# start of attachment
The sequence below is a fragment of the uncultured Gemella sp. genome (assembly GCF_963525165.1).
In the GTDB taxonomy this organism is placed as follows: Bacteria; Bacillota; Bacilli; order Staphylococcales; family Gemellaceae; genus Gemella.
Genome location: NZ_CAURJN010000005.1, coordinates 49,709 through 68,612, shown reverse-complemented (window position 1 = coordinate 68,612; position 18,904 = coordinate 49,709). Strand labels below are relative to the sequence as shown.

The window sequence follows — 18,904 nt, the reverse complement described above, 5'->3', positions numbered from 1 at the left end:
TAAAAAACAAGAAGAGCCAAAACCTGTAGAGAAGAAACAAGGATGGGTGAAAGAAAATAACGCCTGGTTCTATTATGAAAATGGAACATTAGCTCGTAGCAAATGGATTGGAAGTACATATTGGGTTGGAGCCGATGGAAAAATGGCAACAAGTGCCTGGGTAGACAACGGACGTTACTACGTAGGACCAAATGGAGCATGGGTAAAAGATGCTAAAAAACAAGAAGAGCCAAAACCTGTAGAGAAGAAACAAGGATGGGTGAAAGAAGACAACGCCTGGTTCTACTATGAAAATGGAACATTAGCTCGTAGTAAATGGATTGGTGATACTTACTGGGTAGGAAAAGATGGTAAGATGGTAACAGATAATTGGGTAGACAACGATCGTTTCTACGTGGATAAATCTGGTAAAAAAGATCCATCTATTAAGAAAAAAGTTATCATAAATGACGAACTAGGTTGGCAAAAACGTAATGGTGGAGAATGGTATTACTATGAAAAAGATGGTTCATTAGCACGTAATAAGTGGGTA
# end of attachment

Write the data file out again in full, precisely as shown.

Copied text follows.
The sequence below is a fragment of the uncultured Gemella sp. genome (assembly GCF_963525165.1).
In the GTDB taxonomy this organism is placed as follows: Bacteria; Bacillota; Bacilli; order Staphylococcales; family Gemellaceae; genus Gemella.
Genome location: NZ_CAURJN010000005.1, coordinates 49,709 through 68,612, shown reverse-complemented (window position 1 = coordinate 68,612; position 18,904 = coordinate 49,709). Strand labels below are relative to the sequence as shown.

The window sequence follows — 18,904 nt, the reverse complement described above, 5'->3', positions numbered from 1 at the left end:
TAAAAAACAAGAAGAGCCAAAACCTGTAGAGAAGAAACAAGGATGGGTGAAAGAAAATAACGCCTGGTTCTATTATGAAAATGGAACATTAGCTCGTAGCAAATGGATTGGAAGTACATATTGGGTTGGAGCCGATGGAAAAATGGCAACAAGTGCCTGGGTAGACAACGGACGTTACTACGTAGGACCAAATGGAGCATGGGTAAAAGATGCTAAAAAACAAGAAGAGCCAAAACCTGTAGAGAAGAAACAAGGATGGGTGAAAGAAGACAACGCCTGGTTCTACTATGAAAATGGAACATTAGCTCGTAGTAAATGGATTGGTGATACTTACTGGGTAGGAAAAGATGGTAAGATGGTAACAGATAATTGGGTAGACAACGATCGTTTCTACGTGGATAAATCTGGTAAAAAAGATCCATCTATTAAGAAAAAAGTTATCATAAATGACGAACTAGGTTGGCAAAAACGTAATGGTGGAGAATGGTATTACTATGAAAAAGATGGTTCATTAGCACGTAATAAGTGGGTA